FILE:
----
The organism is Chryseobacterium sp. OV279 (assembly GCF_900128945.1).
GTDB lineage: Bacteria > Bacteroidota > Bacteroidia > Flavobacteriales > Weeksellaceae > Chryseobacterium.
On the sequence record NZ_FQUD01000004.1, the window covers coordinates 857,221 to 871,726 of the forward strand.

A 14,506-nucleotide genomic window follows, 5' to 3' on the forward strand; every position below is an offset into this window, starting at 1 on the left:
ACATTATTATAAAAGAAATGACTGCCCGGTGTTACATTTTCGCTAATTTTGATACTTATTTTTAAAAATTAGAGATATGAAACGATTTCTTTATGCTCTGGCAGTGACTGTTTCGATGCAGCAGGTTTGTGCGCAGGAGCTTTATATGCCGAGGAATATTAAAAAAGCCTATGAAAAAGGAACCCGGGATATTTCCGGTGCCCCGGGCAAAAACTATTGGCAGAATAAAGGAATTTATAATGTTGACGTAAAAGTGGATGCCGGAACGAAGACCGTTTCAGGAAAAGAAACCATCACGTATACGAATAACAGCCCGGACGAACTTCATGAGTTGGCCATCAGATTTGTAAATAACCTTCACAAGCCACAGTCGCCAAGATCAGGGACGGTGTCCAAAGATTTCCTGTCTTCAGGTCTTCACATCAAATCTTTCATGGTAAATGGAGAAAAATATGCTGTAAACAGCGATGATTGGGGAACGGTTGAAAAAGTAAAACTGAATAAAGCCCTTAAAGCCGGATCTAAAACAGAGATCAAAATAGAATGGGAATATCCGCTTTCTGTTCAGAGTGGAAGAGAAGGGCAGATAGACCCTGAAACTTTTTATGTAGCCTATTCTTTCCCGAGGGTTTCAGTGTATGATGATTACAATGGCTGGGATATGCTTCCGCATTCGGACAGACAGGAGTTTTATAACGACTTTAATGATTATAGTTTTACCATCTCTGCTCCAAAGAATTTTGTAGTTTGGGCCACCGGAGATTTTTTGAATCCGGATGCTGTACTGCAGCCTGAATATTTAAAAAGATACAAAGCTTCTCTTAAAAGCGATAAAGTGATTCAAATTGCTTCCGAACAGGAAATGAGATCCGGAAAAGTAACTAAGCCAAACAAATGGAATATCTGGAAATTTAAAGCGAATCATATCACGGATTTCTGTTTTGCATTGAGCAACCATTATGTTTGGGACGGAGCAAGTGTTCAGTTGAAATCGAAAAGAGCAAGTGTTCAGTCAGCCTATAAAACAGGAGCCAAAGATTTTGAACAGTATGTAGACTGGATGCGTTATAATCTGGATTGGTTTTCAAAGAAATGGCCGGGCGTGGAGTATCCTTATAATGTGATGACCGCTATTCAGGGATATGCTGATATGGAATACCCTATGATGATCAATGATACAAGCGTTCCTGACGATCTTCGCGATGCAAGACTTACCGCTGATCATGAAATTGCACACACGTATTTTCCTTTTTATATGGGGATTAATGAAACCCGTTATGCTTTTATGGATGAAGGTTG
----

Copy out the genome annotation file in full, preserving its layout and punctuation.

The organism is Chryseobacterium sp. OV279 (assembly GCF_900128945.1).
GTDB lineage: Bacteria > Bacteroidota > Bacteroidia > Flavobacteriales > Weeksellaceae > Chryseobacterium.
On the sequence record NZ_FQUD01000004.1, the window covers coordinates 857,221 to 871,726 of the forward strand.

A 14,506-nucleotide genomic window follows, 5' to 3' on the forward strand; every position below is an offset into this window, starting at 1 on the left:
ACATTATTATAAAAGAAATGACTGCCCGGTGTTACATTTTCGCTAATTTTGATACTTATTTTTAAAAATTAGAGATATGAAACGATTTCTTTATGCTCTGGCAGTGACTGTTTCGATGCAGCAGGTTTGTGCGCAGGAGCTTTATATGCCGAGGAATATTAAAAAAGCCTATGAAAAAGGAACCCGGGATATTTCCGGTGCCCCGGGCAAAAACTATTGGCAGAATAAAGGAATTTATAATGTTGACGTAAAAGTGGATGCCGGAACGAAGACCGTTTCAGGAAAAGAAACCATCACGTATACGAATAACAGCCCGGACGAACTTCATGAGTTGGCCATCAGATTTGTAAATAACCTTCACAAGCCACAGTCGCCAAGATCAGGGACGGTGTCCAAAGATTTCCTGTCTTCAGGTCTTCACATCAAATCTTTCATGGTAAATGGAGAAAAATATGCTGTAAACAGCGATGATTGGGGAACGGTTGAAAAAGTAAAACTGAATAAAGCCCTTAAAGCCGGATCTAAAACAGAGATCAAAATAGAATGGGAATATCCGCTTTCTGTTCAGAGTGGAAGAGAAGGGCAGATAGACCCTGAAACTTTTTATGTAGCCTATTCTTTCCCGAGGGTTTCAGTGTATGATGATTACAATGGCTGGGATATGCTTCCGCATTCGGACAGACAGGAGTTTTATAACGACTTTAATGATTATAGTTTTACCATCTCTGCTCCAAAGAATTTTGTAGTTTGGGCCACCGGAGATTTTTTGAATCCGGATGCTGTACTGCAGCCTGAATATTTAAAAAGATACAAAGCTTCTCTTAAAAGCGATAAAGTGATTCAAATTGCTTCCGAACAGGAAATGAGATCCGGAAAAGTAACTAAGCCAAACAAATGGAATATCTGGAAATTTAAAGCGAATCATATCACGGATTTCTGTTTTGCATTGAGCAACCATTATGTTTGGGACGGAGCAAGTGTTCAGTTGAAATCGAAAAGAGCAAGTGTTCAGTCAGCCTATAAAACAGGAGCCAAAGATTTTGAACAGTATGTAGACTGGATGCGTTATAATCTGGATTGGTTTTCAAAGAAATGGCCGGGCGTGGAGTATCCTTATAATGTGATGACCGCTATTCAGGGATATGCTGATATGGAATACCCTATGATGATCAATGATACAAGCGTTCCTGACGATCTTCGCGATGCAAGACTTACCGCTGATCATGAAATTGCACACACGTATTTTCCTTTTTATATGGGGATTAATGAAACCCGTTATGCTTTTATGGATGAAGGTTG